Bloomberg Hopes to Revive Troubled NYC Development

Fri May 23, 2008 - Northeast Edition
Construction Equipment Guide

NEW YORK (AP) Mayor Michael Bloomberg is pushing to revive a $1 billion deal to develop a desolate stretch of railyards along the West side of Manhattan.

The deal between Tishman Speyer Properties — the owner of Rockefeller Center and the Chrysler Building — and the Metropolitan Transportation Authority fell apart May 8 because of an impasse over zoning and the timing of payments. The deal was reached in March with much fanfare to redevelop the 26-acre (10.1 ha) railyards, considered one of the city’s last, best building opportunities.

“The plan isn’t dead by any means,’’ said Bloomberg, who was in London to meet with Mayor Boris Johnson. “Hudson Yards is the most exciting opportunity New York has.’’

Bloomberg met in private May 9 with the developer’s lead negotiator Rob Speyer and his father, Jerry I. Speyer, who flew in from Italy. Details of the meeting at the mayor’s London apartment were not discussed.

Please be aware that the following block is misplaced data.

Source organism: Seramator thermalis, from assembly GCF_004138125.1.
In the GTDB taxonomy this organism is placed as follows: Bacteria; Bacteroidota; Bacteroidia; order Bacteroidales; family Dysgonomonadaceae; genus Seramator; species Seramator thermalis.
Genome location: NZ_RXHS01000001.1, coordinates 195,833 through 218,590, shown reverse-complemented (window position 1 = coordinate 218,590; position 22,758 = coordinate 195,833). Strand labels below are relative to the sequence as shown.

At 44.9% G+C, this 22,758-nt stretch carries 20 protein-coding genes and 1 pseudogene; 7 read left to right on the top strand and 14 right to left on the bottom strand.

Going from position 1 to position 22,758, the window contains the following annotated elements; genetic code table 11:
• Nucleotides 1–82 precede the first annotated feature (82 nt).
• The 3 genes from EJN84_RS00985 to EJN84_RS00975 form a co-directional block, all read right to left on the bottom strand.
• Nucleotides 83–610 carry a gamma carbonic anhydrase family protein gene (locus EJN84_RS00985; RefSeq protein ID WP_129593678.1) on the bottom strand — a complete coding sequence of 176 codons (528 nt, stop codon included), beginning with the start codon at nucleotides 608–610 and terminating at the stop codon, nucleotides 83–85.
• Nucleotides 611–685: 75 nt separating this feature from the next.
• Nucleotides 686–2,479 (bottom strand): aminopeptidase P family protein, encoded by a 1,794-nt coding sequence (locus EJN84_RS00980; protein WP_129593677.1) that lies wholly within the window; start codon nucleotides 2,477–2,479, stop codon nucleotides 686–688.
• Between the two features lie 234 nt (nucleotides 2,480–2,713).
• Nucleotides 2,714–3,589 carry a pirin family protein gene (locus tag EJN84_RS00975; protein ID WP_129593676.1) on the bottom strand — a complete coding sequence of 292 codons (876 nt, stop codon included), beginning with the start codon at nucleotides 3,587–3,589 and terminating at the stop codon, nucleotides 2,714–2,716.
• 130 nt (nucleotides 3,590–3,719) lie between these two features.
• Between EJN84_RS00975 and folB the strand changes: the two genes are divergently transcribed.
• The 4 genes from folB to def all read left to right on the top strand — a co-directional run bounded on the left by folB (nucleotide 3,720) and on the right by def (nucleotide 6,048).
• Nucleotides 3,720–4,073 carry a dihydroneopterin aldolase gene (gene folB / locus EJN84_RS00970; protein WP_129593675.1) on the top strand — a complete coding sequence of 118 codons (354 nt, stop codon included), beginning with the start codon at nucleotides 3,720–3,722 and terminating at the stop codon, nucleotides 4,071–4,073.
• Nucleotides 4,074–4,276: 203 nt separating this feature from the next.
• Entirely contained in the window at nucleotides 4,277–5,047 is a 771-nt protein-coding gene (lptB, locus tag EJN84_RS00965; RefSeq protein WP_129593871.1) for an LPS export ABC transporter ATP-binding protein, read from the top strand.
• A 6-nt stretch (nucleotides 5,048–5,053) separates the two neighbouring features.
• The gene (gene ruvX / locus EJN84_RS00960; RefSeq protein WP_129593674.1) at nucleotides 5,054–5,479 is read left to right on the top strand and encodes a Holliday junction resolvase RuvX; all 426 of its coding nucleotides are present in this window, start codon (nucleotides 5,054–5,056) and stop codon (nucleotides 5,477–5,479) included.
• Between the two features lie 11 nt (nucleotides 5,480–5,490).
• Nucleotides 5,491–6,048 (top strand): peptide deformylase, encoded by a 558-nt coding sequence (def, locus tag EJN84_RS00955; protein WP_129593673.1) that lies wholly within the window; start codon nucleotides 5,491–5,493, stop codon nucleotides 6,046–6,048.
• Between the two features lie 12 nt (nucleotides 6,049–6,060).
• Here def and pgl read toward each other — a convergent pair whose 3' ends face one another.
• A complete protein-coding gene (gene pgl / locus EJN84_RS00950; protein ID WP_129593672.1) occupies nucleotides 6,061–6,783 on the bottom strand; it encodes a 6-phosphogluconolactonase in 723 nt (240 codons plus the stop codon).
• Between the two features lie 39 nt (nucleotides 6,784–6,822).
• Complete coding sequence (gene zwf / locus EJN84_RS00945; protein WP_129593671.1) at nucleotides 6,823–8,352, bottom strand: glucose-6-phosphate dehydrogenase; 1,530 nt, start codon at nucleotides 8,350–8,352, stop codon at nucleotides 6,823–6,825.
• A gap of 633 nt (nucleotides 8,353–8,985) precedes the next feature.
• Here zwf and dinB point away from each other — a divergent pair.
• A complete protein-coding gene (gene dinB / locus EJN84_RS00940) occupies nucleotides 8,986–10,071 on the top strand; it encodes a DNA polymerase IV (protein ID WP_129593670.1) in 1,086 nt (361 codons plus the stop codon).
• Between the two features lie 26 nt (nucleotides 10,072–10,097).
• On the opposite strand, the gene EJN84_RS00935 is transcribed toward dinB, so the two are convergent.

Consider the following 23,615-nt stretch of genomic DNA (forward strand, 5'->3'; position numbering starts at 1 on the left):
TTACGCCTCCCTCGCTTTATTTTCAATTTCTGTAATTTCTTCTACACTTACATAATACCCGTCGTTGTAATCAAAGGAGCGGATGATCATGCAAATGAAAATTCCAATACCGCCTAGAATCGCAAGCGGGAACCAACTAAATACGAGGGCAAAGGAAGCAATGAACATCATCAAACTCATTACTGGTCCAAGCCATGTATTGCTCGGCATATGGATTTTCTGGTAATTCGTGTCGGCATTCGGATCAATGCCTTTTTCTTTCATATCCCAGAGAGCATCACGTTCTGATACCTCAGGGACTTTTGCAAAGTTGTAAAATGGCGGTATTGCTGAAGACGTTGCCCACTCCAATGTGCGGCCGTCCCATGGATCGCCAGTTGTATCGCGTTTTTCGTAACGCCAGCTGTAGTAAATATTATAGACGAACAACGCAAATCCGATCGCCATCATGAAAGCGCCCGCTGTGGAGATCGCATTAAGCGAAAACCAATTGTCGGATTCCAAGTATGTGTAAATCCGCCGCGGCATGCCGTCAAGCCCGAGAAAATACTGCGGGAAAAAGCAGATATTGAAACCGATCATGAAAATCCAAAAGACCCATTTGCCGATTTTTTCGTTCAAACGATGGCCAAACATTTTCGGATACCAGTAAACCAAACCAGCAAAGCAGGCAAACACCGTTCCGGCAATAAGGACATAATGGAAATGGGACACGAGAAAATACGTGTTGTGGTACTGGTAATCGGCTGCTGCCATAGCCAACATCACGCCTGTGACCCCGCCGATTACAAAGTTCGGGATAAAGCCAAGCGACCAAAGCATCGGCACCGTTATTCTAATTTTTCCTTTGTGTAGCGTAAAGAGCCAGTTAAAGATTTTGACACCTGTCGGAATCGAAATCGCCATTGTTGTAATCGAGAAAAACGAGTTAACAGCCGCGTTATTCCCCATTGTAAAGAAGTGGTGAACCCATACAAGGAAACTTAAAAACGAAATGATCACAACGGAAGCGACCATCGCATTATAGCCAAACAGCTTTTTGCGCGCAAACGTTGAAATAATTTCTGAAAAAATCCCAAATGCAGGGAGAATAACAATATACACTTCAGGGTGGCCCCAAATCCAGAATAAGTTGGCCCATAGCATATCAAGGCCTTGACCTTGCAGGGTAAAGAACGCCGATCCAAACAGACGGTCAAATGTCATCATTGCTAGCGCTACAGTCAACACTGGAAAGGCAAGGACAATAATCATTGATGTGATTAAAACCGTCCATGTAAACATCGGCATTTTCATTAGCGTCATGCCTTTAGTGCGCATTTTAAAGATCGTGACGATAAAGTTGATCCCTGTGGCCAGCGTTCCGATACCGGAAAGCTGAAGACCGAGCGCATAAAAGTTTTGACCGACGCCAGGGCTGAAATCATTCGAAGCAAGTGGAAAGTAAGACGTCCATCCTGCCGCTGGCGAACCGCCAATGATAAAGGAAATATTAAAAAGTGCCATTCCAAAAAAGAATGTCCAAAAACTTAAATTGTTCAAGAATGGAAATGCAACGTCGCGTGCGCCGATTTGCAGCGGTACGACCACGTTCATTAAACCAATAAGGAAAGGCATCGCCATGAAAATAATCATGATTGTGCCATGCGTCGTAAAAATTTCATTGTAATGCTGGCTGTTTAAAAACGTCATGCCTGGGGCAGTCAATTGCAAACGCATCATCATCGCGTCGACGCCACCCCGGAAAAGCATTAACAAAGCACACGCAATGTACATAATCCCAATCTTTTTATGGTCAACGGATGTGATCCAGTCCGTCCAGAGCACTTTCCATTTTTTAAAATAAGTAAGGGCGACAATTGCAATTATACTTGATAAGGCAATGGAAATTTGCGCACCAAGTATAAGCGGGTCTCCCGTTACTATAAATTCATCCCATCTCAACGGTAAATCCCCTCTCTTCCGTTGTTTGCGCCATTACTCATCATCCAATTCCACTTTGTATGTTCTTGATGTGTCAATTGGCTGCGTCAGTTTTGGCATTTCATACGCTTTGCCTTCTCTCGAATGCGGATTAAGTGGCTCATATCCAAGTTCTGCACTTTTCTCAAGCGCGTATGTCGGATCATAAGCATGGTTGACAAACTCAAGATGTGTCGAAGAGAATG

The mayor said before the meeting the city was committed to developing the area, which also includes an extension of the No. 7 subway line.

“It’s going to get done,’’ he said. “And the No. 7 line is going to get done. And it will be so far along before I leave office that nobody is going to be able to stop it.’’

Transportation authority officials agreed to meet with Tishman Speyer on May 12, but said the developer would have to alter some requests that they say change the economics of the deal.

“I’m not going in with an expectation,’’ Gary Dellaverson, the authority’s chief financial officer, told the New York Times when asked about the meeting. “They’ve taken a position which I’ve articulated to them was quite clearly unacceptable. They’ve asked to meet, therefore I’m meeting with them.’’

The Speyers said in a written statement that they hope to complete the deal.

Negotiations broke down May 8 after Tishman Speyer sought to postpone making payments for part of the railyards until the other half was rezoned the way the developer wanted, the transit agency said. The rezoning would need approval of City Council in a process likely to take years.

Tishman Speyer won a five-month bidding war over some of the city’s biggest developers for the rail yards on either side of 11th Avenue between 30th and 33rd Streets, offering just over $1 billion for a 99-year lease.

Bloomberg insisted from London that there was still room to negotiate.

“My hope is that the state government, really the MTA in this case, can get together and solve the problems they have and that Tishman Speyer has, so that they can come together,’’ the mayor said.

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